Purchasing properties as a real estate investment with the intent of quickly reselling the property is commonly referred to as flipping. This is achieved through either a hot real estate market, where property prices are appreciating rapidly, or by completing home renovations or capital improvements to increase the property’s value.
Wholesaling properties is when an investor purchases a property and then resells the property to another investor, often before the first contract closes. The investor does not need to hold a real estate license to wholesale. Income is made by finding the best home deals and then selling the opportunities to other investors that are willing to purchase and renovate the property for a future rental or flip.
Flipping, Wholesaling, and UBIT
The IRS addresses the issue of wholesaling and flipping but is not specific about the official definition and where the line is drawn. This is a significant gray area because if the investor is determined to be in the business of flipping or wholesaling properties, even in the context of an IRA, the full amount of the investment can be considered an unrelated business activity, rather than the more common debt financed scenario outlined throughout this site. This could place the tax-exempt status of the IRA in jeopardy.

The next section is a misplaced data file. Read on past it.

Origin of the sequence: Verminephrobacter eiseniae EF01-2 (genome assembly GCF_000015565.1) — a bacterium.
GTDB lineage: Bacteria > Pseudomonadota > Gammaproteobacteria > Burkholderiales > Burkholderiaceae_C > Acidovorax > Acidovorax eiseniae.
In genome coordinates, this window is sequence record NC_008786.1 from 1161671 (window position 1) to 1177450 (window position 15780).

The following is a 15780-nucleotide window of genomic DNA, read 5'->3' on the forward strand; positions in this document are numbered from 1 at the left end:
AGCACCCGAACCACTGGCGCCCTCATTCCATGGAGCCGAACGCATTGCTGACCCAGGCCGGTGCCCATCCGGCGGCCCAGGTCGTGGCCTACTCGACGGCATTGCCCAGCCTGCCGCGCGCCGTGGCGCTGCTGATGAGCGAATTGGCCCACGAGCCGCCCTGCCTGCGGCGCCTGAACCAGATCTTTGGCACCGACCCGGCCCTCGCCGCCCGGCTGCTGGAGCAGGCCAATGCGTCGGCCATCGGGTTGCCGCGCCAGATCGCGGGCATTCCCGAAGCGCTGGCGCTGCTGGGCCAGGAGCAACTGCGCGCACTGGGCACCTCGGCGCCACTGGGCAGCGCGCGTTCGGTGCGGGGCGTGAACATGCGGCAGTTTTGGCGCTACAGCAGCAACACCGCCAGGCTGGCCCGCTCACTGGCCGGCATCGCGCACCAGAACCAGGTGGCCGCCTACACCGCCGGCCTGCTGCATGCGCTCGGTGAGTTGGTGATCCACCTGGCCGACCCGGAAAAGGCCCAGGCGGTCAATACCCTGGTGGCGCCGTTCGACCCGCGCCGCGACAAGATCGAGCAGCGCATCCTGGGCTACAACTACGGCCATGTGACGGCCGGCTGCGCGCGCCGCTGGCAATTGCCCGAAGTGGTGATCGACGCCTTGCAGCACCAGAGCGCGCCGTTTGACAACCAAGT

If the IRS determines that the investor is flipping or wholesaling properties with enough frequency and volume, the investor could be considered to be operating a trade or running a business, rather than as an average retirement investor. All income would then be considered unrelated to the sole purpose of the IRA, which is to build a retirement fund. In essence, they may determine that you are in the business of flipping or wholesaling real estate instead of using real estate as an avenue to build for retirement.
An occasional real estate investor who buys a home or two in a given year is likely to be deemed as an investor building a retirement fund. An investor who purchases a home with their IRA and then rents it out and holds the asset is generally considered a retirement investor, not a business. If the investor is considered to be building their retirement fund then UBIT is only considered on any debt financed portion of a property purchase.
Essentially, the primary litmus test for wholesalers and rehabbers comes down to the frequency and volume of the real estate transactions. Investing your IRA in a few properties per year in order to build your retirement fund generally will not incur UBIT, but an investor who uses their IRA to wholesale or flip 10 properties per year, for example, is more likely for the IRS to deem as operating a business unrelated to the IRA.